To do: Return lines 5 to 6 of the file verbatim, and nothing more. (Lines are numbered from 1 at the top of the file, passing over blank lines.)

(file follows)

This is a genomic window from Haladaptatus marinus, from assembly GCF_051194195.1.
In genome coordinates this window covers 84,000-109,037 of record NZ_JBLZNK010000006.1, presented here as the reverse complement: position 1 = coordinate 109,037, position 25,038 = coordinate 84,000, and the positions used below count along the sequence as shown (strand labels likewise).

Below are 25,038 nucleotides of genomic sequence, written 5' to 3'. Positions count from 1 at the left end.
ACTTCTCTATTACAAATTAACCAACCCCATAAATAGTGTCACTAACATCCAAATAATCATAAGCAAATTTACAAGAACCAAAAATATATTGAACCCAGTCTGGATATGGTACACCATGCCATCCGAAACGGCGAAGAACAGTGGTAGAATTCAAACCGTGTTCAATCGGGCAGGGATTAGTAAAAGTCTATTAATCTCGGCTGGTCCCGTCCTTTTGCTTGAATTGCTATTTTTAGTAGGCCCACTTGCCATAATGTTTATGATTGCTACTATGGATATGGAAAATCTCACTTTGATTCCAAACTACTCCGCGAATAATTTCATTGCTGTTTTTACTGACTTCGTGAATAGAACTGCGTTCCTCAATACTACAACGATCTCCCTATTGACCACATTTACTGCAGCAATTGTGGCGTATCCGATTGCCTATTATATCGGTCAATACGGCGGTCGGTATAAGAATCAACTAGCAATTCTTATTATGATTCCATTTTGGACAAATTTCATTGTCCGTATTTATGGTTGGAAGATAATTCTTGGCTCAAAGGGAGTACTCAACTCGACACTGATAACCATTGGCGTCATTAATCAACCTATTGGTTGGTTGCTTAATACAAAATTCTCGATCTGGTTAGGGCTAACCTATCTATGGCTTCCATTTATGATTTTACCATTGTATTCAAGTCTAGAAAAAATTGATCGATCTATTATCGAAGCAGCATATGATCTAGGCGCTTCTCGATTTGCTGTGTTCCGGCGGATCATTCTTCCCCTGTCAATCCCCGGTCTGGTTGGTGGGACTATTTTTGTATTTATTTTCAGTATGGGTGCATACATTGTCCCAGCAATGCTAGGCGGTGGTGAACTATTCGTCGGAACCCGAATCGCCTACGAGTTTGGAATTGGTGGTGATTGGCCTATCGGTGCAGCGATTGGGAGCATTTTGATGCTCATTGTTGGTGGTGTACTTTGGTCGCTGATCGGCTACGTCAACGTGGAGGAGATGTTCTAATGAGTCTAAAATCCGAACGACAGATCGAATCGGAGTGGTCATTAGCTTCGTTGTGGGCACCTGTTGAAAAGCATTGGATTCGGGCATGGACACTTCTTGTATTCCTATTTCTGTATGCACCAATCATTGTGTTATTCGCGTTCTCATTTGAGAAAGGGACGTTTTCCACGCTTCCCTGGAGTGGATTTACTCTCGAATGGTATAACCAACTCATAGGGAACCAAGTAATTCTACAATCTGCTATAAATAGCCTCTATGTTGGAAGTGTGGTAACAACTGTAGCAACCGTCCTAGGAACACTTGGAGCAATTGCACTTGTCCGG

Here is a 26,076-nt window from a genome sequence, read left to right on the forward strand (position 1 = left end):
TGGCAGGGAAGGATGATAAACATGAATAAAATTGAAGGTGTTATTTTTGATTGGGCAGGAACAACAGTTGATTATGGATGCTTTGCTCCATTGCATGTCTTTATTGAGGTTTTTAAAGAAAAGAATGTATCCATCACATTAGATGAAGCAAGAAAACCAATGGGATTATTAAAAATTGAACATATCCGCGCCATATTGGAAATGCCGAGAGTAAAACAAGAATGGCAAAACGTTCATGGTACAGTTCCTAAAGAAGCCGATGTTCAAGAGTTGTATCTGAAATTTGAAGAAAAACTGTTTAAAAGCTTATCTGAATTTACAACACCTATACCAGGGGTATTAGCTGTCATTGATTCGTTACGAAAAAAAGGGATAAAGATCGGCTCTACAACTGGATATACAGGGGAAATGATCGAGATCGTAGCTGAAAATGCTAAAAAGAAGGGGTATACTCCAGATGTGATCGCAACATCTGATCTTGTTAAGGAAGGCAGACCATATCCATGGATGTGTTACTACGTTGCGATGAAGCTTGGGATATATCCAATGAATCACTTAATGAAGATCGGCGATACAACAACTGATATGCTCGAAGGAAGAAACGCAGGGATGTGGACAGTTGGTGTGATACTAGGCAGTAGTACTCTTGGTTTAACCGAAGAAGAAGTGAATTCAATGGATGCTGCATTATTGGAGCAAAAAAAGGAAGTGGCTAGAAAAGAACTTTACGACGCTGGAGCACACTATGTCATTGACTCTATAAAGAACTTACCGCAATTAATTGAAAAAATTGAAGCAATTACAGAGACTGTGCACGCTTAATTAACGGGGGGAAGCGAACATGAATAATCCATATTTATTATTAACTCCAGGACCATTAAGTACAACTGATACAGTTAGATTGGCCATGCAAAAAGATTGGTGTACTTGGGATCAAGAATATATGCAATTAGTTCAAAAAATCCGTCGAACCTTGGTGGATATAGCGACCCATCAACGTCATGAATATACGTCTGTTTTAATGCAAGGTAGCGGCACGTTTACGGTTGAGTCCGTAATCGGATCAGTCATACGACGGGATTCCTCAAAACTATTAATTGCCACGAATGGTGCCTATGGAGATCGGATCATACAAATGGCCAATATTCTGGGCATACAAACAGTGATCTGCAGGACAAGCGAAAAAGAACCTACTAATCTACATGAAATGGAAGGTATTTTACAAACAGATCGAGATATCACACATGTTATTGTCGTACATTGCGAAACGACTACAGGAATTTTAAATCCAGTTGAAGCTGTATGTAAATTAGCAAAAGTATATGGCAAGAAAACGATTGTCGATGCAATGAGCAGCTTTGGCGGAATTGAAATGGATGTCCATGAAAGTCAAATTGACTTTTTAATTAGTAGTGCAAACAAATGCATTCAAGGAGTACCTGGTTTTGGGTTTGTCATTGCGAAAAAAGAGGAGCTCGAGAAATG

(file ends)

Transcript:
Here is a 26,076-nt window from a genome sequence, read left to right on the forward strand (position 1 = left end):
TGGCAGGGAAGGATGATAAACATGAATAAAATTGAAGGTGTTATTTTTGATTGGGCAGGAACAACAGTTGATTATGGATGCTTTGCTCCATTGCATGTCTTTATTGAGGTTTTTAAAGAAAAGAATGTATCCATCACATTAGATGAAGCAAGAAAACCAATGGGATTATTAAAAATTGAACATATCCGCGCCATATTGGAAATGCCGAGAGTAAAACAAGAATGGCAAAACGTTCATGGTACAGTTCCTAAAGAAGCCGATGTTCAAGAGTTGTATCTGAAATTTGAAGAAAAACTGTTTAAAAGCTTATCTGAATTTACAACACCTATACCAGGGGTATTAGCTGTCATTGATTCGTTACGAAAAAAAGGGATAAAGATCGGCTCTACAACTGGATATACAGGGGAAATGATCGAGATCGTAGCTGAAAATGCTAAAAAGAAGGGGTATACTCCAGATGTGATCGCAACATCTGATCTTGTTAAGGAAGGCAGACCATATCCATGGATGTGTTACTACGTTGCGATGAAGCTTGGGATATATCCAATGAATCACTTAATGAAGATCGGCGATACAACAACTGATATGCTCGAAGGAAGAAACGCAGGGATGTGGACAGTTGGTGTGATACTAGGCAGTAGTACTCTTGGTTTAACCGAAGAAGAAGTGAATTCAATGGATGCTGCATTATTGGAGCAAAAAAAGGAAGTGGCTAGAAAAGAACTTTACGACGCTGGAGCACACTATGTCATTGACTCTATAAAGAACTTACCGCAATTAATTGAAAAAATTGAAGCAATTACAGAGACTGTGCACGCTTAATTAACGGGGGGAAGCGAACATGAATAATCCATATTTATTATTAACTCCAGGACCATTAAGTACAACTGATACAGTTAGATTGGCCATGCAAAAAGATTGGTGTACTTGGGATCAAGAATATATGCAATTAGTTCAAAAAATCCGTCGAACCTTGGTGGATATAGCGACCCATCAACGTCATGAATATACGTCTGTTTTAATGCAAGGTAGCGGCACGTTTACGGTTGAGTCCGTAATCGGATCAGTCATACGACGGGATTCCTCAAAACTATTAATTGCCACGAATGGTGCCTATGGAGATCGGATCATACAAATGGCCAATATTCTGGGCATACAAACAGTGATCTGCAGGACAAGCGAAAAAGAACCTACTAATCTACATGAAATGGAAGGTATTTTACAAACAGATCGAGATATCACACATGTTATTGTCGTACATTGCGAAACGACTACAGGAATTTTAAATCCAGTTGAAGCTGTATGTAAATTAGCAAAAGTATATGGCAAGAAAACGATTGTCGATGCAATGAGCAGCTTTGGCGGAATTGAAATGGATGTCCATGAAAGTCAAATTGACTTTTTAATTAGTAGTGCAAACAAATGCATTCAAGGAGTACCTGGTTTTGGGTTTGTCATTGCGAAAAAAGAGGAGCTCGAGAAATG